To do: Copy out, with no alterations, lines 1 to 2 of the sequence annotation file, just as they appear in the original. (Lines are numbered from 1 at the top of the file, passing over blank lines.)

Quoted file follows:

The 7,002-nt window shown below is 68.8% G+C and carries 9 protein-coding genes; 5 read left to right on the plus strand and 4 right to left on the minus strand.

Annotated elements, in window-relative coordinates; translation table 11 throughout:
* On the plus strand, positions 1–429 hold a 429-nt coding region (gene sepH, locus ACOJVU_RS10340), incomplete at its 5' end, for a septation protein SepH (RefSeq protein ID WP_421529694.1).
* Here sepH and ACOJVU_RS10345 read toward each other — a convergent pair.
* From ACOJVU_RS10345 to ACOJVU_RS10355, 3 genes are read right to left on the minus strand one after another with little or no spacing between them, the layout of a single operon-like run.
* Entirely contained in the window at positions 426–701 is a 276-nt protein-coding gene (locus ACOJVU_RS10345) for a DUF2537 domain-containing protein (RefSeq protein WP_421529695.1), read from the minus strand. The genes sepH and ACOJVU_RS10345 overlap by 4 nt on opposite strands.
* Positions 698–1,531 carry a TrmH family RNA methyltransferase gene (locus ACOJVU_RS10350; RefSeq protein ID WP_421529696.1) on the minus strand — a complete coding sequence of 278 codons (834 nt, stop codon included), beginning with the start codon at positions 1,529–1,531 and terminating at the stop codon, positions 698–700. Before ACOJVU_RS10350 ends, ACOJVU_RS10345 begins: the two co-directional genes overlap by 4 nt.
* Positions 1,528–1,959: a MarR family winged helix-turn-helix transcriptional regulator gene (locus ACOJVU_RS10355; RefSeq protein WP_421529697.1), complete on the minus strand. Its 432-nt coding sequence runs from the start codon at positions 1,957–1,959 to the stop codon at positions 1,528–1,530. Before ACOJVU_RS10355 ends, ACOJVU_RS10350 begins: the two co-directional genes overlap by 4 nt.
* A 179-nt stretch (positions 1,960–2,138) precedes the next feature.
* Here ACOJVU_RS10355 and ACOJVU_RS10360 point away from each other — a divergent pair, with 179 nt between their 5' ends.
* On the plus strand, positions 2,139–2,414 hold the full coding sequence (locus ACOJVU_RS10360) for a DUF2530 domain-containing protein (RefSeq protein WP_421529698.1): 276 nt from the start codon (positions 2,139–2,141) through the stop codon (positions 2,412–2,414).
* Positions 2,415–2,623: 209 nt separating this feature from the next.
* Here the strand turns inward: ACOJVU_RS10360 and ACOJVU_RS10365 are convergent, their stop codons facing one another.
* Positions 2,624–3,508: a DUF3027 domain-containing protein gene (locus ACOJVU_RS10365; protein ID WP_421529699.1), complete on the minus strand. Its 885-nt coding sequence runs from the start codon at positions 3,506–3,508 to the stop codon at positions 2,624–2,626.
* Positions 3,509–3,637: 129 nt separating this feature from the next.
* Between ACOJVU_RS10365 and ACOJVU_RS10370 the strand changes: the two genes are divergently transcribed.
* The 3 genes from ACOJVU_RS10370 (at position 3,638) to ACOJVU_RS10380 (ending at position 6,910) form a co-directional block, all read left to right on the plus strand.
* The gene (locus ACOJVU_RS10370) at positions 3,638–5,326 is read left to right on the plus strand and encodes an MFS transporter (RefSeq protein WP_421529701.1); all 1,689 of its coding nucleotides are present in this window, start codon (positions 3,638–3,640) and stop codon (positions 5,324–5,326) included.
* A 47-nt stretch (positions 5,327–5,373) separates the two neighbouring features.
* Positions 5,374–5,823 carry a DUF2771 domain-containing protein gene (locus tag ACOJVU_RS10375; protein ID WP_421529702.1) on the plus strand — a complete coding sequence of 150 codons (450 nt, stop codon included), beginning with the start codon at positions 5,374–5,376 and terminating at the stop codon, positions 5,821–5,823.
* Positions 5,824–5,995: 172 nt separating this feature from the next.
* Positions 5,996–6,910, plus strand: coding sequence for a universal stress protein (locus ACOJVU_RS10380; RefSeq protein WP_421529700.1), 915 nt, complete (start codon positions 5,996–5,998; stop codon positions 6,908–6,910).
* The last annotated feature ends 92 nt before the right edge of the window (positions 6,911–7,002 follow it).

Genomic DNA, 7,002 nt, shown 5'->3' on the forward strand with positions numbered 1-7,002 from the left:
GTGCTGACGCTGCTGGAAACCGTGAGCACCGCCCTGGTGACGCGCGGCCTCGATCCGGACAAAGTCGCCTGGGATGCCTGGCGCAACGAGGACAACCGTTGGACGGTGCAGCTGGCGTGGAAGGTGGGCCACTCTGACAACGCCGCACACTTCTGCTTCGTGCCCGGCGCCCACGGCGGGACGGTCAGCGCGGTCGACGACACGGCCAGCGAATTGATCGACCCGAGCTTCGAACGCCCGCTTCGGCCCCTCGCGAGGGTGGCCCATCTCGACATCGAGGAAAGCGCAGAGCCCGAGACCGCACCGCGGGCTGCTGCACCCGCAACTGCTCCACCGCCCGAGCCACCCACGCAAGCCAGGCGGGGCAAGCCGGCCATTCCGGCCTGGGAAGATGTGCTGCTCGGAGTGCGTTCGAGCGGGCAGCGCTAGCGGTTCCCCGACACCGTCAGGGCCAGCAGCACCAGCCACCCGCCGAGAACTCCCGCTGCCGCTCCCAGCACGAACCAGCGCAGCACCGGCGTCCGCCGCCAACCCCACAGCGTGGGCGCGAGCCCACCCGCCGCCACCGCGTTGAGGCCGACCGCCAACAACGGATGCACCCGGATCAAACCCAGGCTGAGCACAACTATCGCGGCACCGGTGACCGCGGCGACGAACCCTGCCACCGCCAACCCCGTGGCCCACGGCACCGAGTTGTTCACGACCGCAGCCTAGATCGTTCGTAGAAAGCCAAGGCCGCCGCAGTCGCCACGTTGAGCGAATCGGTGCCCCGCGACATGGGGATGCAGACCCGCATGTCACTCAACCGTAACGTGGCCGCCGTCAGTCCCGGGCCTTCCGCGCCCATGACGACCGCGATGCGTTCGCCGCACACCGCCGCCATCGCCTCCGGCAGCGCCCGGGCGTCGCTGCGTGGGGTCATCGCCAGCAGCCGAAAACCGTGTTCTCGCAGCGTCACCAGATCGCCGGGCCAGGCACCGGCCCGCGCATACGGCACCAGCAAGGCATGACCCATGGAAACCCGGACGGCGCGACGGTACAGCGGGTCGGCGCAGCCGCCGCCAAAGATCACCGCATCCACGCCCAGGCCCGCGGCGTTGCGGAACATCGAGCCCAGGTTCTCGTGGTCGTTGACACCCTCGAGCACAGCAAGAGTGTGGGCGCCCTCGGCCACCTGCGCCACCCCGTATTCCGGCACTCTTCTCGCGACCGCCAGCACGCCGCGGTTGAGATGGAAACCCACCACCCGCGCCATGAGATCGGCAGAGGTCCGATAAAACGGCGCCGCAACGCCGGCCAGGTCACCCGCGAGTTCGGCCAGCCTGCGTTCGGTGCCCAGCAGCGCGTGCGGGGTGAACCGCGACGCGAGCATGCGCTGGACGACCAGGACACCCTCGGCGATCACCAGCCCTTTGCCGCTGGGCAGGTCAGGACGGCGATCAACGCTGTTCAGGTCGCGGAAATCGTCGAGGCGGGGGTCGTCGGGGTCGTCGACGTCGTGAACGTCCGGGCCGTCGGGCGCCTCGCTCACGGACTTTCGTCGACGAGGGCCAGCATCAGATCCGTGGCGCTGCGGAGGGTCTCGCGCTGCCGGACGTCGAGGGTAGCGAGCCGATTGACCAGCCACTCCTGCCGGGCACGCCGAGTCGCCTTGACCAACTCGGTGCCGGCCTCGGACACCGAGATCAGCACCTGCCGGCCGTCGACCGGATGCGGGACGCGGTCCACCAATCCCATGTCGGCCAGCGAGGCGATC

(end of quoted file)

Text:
The 7,002-nt window shown below is 68.8% G+C and carries 9 protein-coding genes; 5 read left to right on the plus strand and 4 right to left on the minus strand.

Annotated elements, in window-relative coordinates; translation table 11 throughout: